Welcome to the Brain for Business, Brain for Life Podcast

The Brain for Business, Brain for Life podcast takes the lessons from evidence-based academic research in the brain and behavioural sciences – neuroscience, psychology, behavioural economics and more – and brings them to life for a business and organisational audience.

Over the series we will speak to a range of neuroscientists, psychologists, behavioural economists, researchers and organisational practitioners, and look at some of the key aspects of human behaviour relevant to business and management practice.  In so doing, we will seek to understand not just the what but also the how and the why – and how it can be done differently

Our overall goal? To build a bridge from research into the brain and behavioural sciences to practical, everyday insights and to help leaders at all levels within organisations enhance their effectiveness and the effectiveness by providing timely and relevant insights.

For regular updates follow us on Twitter – @brainforbiz

Episode 1: Are cognitive bias, learning and leadership a natural fit?


In this episode I speak to neuroscientist Professor Shane O’Mara of Trinity College Dublin and look at some of key issues related to cognitive bias, learning and organisations.

Shane O’Mara is Professor of Experimental Brain Research (Personal Chair) at Trinity College, Dublin – the University of Dublin. He is a Principal Investigator in the Trinity College Institute of Neuroscience and is also a Wellcome Trust Senior Investigator. His research explores the brain systems supporting learning, memory, and cognition, and also the brain systems affected by stress and depression, and he has published more than 140 peer-reviewed papers in these areas.

Professor O’Mara is a graduate of the National University of Ireland – Galway, and of the University of Oxford (DPhil). He is an elected Fellow of the Association for Psychological Science (USA), and an elected Member of the Royal Irish Academy.

Professor O’Mara’s new book is  ‘In Praise of Walking: A New Scientific Exploration’ (WW Norton, 2020). He loves to walk wherever and whenever he can, with walking in cities a firm favourite. He particularly wants to see urban design incorporate ease of walking and movement for all into our daily lives.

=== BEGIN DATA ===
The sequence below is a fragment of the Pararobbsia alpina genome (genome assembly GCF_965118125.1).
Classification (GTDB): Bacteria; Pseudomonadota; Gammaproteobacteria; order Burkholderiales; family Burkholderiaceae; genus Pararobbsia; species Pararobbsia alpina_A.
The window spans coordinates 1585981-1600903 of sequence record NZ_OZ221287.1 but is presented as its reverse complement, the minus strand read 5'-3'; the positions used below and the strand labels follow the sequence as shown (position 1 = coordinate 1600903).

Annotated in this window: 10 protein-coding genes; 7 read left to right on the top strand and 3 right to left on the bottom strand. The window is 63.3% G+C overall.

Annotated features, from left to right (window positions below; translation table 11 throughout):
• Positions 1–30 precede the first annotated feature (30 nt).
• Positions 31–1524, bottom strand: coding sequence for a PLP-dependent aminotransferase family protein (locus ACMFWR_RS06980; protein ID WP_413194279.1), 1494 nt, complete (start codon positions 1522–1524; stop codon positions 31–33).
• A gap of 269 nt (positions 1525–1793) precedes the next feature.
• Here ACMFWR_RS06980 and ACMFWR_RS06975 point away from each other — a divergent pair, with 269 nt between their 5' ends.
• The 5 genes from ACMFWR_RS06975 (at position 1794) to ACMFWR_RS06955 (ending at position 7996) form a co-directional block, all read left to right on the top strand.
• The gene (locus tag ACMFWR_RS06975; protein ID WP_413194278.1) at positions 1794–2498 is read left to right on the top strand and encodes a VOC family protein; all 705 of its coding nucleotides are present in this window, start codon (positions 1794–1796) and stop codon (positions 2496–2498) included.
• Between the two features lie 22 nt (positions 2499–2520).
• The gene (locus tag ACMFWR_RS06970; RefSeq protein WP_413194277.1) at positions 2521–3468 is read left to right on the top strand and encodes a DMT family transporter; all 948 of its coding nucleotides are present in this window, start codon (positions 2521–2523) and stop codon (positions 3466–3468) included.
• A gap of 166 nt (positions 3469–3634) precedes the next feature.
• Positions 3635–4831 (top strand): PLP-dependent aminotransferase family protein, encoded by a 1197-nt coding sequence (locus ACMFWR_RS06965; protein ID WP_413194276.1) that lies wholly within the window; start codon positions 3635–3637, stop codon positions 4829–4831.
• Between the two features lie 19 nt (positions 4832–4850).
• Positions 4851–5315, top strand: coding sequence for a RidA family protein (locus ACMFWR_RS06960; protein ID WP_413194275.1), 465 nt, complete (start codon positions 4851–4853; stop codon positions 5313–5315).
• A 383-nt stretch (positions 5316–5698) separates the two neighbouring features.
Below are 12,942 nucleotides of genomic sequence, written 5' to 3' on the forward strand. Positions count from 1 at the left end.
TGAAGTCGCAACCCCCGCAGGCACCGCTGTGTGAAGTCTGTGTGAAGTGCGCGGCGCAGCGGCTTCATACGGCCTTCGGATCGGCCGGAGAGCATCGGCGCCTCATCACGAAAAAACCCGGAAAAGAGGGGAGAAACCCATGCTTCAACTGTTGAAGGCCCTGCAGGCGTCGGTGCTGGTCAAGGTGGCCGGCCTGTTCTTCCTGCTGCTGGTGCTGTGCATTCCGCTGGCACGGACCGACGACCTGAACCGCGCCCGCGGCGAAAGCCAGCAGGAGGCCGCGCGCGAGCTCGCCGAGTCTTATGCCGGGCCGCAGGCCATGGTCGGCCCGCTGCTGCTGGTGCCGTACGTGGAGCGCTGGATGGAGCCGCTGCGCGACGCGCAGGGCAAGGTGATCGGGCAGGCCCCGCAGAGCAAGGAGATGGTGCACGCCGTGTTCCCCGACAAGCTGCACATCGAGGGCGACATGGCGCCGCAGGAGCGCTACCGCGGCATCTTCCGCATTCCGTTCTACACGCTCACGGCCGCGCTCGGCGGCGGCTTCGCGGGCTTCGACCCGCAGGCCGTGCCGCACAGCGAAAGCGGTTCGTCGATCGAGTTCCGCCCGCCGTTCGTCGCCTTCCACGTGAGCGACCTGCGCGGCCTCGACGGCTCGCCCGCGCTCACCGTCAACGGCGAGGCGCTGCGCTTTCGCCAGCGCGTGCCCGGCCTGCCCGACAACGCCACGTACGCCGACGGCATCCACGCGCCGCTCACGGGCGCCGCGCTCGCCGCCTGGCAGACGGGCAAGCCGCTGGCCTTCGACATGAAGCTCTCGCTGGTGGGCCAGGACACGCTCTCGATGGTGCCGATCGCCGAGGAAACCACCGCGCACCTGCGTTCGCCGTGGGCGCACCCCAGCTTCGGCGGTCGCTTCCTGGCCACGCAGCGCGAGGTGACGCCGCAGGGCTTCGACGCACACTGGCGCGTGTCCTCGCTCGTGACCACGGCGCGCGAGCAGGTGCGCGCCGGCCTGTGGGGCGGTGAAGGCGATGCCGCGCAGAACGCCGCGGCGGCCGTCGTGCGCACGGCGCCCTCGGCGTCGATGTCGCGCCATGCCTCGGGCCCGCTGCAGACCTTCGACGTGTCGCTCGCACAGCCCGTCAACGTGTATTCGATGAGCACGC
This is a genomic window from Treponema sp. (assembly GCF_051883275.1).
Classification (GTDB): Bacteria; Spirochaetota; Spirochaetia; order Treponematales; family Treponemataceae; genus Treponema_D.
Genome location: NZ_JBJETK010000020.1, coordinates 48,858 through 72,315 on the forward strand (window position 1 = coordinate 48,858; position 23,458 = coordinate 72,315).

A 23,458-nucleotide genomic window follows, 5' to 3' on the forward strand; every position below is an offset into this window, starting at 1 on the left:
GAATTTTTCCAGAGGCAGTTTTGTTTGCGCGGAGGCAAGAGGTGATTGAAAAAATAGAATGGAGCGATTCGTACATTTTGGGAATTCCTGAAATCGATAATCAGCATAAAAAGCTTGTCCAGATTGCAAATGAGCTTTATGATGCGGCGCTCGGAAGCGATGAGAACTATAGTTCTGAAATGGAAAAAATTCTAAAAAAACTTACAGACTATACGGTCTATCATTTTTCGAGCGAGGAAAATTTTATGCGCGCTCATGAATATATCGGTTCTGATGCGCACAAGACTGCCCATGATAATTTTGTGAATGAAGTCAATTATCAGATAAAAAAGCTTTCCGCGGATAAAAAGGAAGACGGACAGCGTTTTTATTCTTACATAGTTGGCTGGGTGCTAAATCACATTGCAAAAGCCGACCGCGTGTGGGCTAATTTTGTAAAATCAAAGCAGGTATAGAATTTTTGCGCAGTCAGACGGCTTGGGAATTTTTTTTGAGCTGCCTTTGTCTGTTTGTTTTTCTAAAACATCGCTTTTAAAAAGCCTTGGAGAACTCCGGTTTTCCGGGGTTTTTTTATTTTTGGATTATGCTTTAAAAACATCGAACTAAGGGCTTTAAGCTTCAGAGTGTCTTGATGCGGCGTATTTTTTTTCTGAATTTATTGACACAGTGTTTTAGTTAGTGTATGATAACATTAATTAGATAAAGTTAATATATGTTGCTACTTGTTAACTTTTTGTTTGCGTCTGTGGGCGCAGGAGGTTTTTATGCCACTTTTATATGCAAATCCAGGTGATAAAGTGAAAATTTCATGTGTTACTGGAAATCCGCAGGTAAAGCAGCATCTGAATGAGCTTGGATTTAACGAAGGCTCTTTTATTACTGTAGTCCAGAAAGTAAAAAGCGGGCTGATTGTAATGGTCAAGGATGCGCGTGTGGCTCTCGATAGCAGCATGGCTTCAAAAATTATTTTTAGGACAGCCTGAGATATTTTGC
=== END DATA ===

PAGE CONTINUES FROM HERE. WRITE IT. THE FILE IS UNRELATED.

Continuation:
In this episode we are joined by Anna Connolly, management consultant and Chair of the Psychological Society of  Ireland’s Division of Work & Organisation Psychology  and ask: what really is the big deal with “evidence-based management”?

Anna Connolly is a Chartered Work and Organisational Psychologist and founder of Work Frontiers, a Business Psychology consultancy. Work Frontiers applies the science of human behaviour to help people thrive in the workplace. Anna uses coaching, learning solutions, and organisational design to improve team performance, develop leaders and  facilitate change. Anna has 13 years management experience in the ICT industry with Ericsson and is the current Chair of the Division of Work and Organisational Psychology in Ireland.

Anna can be contacted at: anna@workfrontiers.ie





In this episode we are joined by psychologist Dr Zoe Walkington to consider whether we – as humans – find stories more convincing, and if so why this might be the case.  Along the way, Zoe shares insights into the power of Harry Potter and the joys of  reading novels, and even lets us in on her secret crush!

Dr Zoë Walkington is Senior Lecturer in School of Psychology and Counselling and Deputy Director for Learning in the Centre for Policing Research and Learning, both at The Open University.

One of Zoe’s key areas of research interest is stories or narratives, and there are two main strands to this research. First, in terms of the impacts that reading can have on individuals psychologically (for example, how reading initiatives can help with the development of empathy). Second, how story can be used to ‘create’ or inform individuals identity.

Beyond that, much of Zoe’s work focuses on Forensic Psychology and related areas and she regularly provides training to detectives on the psychology of suspect interviewing.

Our theme song, La La La song (Electronic beat time and dream sequence) by Lorenzo’s Music is licensed under an Attribution-ShareAlike License.